CSS Button No Image Css3Menu.com

Baseball Prospectus home
Click here to log in Click here for forgotten password Click here to subscribe
Strength of Schedule Report

Articles Tagged Robin Ventura 

Search BP Articles

All Blogs (including podcasts)

Active Columns


Article Types

No Previous Tag Entries No More Tag Entries

The Rockies and Marlins recently hired managers without any prior major-league managerial experience, and they're not the only teams to do it. Colin explains it all.

The Colorado Rockies have announced the hiring of new manager Walt Weiss, and it’s an interesting case study in what might be a new trend in managerial hiring. Weiss had a long and fine career as a player, split mainly between Oakland and Colorado. After that, he turned to coaching… at the high school level.  Weiss is making the jump straight to the majors from Regis Jesuit High School (although notably he has been a minor-league instructor and scout in the Rockies’ system until now.)

Weiss wasn’t even the most inexperienced manager under consideration by the Rockies; they were seriously considering Jason Giambi, who actually played for the team in 2012. Such a thing would not have been entirely unprecedented—through much of baseball history it wasn’t unheard of to have players themselves managing—but it’s certainly not very common these days.

The rest of this article is restricted to Baseball Prospectus Subscribers.

Not a subscriber?

Click here for more information on Baseball Prospectus subscriptions or use the buttons to the right to subscribe and get access to the best baseball content on the web.

Cancel anytime.

That's a 33% savings over the monthly price!

That's a 33% savings over the monthly price!

Already a subscriber? Click here and use the blue login bar to log in.

This is a BP Premium article. To read it, sign up for Premium today!

August 28, 2012 10:20 am

Overthinking It: What the New Skippers Have Done


Ben Lindbergh

It's hard to draw conclusions about manager abilities, but Ben looks at how each of five managers hired before the season have performed this year.

Every year, the new edition of the Baseball Prospectus annual contains a comment about every major-league manager. These comments typically run 200-250 words, which means that each one makes up a very small part of a chapter that runs close to 10,000. But the manager comments might be the part of the book most dreaded by BP authors, so much so that some authors have been known to turn in their chapters without a manager comment and disavow all knowledge that manager comments exist or that they were supposed to do one.

There’s a pretty simple reason why manager comments inspire such fear: it’s very difficult to say anything conclusive about people in baseball who don’t play in games. When we write comments, we like to sound smart, or failing that, at least snarky. It’s very difficult to sound either smart or snarky when we say “We don’t know.” If we said “we don’t know” as often in the rest of the book as we do in the manager comments, you might not buy it. We do track some manager statistics, but they’re less helpful than the ones we have about players. They tell us what happened, but not necessarily whether what happened was good, or even how much of it was attributable to the manager as opposed to the team. And they don’t help us at all with what happens off the field, which might be more important anyway.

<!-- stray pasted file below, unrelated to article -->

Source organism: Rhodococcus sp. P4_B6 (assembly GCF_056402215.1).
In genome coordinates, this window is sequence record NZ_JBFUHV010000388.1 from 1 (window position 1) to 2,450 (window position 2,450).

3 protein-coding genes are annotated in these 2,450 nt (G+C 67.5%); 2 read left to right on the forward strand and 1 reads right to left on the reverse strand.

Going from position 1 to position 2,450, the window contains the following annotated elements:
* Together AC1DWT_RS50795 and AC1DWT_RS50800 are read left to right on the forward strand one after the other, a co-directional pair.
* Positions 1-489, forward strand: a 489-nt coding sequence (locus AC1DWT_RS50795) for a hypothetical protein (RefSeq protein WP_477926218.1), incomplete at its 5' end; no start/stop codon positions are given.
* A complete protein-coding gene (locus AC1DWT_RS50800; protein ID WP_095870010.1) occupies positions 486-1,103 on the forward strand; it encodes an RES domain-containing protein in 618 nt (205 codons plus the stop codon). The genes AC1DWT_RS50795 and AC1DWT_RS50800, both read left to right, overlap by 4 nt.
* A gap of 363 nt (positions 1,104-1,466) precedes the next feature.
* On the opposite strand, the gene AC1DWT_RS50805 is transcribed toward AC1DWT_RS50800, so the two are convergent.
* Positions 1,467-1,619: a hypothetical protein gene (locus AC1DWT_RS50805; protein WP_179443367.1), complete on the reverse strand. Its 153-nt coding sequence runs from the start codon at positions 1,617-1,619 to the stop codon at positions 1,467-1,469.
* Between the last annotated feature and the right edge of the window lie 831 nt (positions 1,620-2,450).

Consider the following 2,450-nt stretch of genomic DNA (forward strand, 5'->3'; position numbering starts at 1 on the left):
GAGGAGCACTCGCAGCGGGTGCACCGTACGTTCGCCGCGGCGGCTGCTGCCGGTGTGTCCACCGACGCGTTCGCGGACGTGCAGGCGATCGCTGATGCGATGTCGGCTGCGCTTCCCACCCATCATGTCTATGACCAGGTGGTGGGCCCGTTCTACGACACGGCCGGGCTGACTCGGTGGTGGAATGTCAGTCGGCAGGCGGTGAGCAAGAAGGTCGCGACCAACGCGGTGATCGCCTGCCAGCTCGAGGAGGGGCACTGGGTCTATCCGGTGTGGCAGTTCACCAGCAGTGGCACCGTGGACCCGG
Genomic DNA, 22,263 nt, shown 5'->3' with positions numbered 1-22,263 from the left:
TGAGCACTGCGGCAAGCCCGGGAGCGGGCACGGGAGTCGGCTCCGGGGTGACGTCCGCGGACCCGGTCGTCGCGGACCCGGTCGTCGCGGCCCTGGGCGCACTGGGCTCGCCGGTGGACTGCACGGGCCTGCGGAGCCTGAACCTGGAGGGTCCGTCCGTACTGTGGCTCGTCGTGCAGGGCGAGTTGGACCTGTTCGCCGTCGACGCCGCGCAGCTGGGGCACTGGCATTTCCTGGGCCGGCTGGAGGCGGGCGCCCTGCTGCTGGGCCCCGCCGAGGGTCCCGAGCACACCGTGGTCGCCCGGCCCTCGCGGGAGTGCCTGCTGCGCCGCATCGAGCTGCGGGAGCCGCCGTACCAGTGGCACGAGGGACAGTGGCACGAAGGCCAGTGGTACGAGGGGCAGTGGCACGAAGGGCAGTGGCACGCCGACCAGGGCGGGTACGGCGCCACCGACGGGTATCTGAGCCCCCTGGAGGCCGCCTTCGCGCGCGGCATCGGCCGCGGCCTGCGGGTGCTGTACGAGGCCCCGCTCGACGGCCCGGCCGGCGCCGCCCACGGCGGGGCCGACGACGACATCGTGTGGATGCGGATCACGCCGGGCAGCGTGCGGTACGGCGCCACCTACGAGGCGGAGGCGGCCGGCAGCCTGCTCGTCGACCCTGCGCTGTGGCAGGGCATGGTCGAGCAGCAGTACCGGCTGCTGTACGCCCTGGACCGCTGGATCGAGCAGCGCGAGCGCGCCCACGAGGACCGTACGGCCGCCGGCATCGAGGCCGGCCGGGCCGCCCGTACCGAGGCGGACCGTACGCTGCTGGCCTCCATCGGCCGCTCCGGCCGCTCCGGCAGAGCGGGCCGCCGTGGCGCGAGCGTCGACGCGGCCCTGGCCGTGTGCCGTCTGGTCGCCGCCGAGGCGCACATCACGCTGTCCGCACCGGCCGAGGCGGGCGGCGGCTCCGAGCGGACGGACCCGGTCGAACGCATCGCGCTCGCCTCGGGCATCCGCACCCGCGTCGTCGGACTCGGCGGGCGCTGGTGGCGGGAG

The remainder of this post cannot be viewed at this subscription level. Please click here to subscribe.

This is a BP Premium article. To read it, sign up for Premium today!

February 21, 2012 3:00 am

Western Front: Runs? We Don't Need No Stinkin' Runs!


Geoff Young

Given their overturned offense, will the 2012 Giants be able to improve their won-loss record from 2011?

Not long ago, while discussing the anemic offense of last year's Mariners, we noted that 10 MLB teams scored fewer than four runs per game in 2011. Only two of those teams finished with a winning record. The San Francisco Giants represented the most extreme case; they won 86 games despite having the National League's worst offense.

That got me to thinking: How often has the team with the NL's worst offense finished with a winning record? The answer may come as a surprise.

The remainder of this post cannot be viewed at this subscription level. Please click here to subscribe.

This is a BP Premium article. To read it, sign up for Premium today!

December 30, 2011 9:00 am

On the Beat: Speak Softly and Carry a Lineup Card


John Perrotto

Robin Ventura has no managerial experience and won't remind Chicago fans of Ozzie Guillen, but he's ready for the challenge of being White Sox skipper.

Plenty of people tried to entice Robin Ventura to return to baseball on a full-time basis. Each time, the former major-league third baseman said no.

The remainder of this post cannot be viewed at this subscription level. Please click here to subscribe.

Reflections on what Kenny Williams' second newly-minted manager might mean for the White Sox.

Read the full article...

In the wake of the Phillies/Giants brawl this past weekend, BP's staff of writers recall their most memorable basebrawls of all time.

Read the full article...

Reviewing the qualifications of Tram and Larkin, Robin Ventura, Todd Zeile, and Edgar Martinez.

Having kicked off this year's JAWS series and addressed the Hall of Fame candidates on the right side of the infield on Monday, we can now turn our attention to the left side today. It's a pretty fair crop, to say the least.

Read the full article...

No Previous Tag Entries No More Tag Entries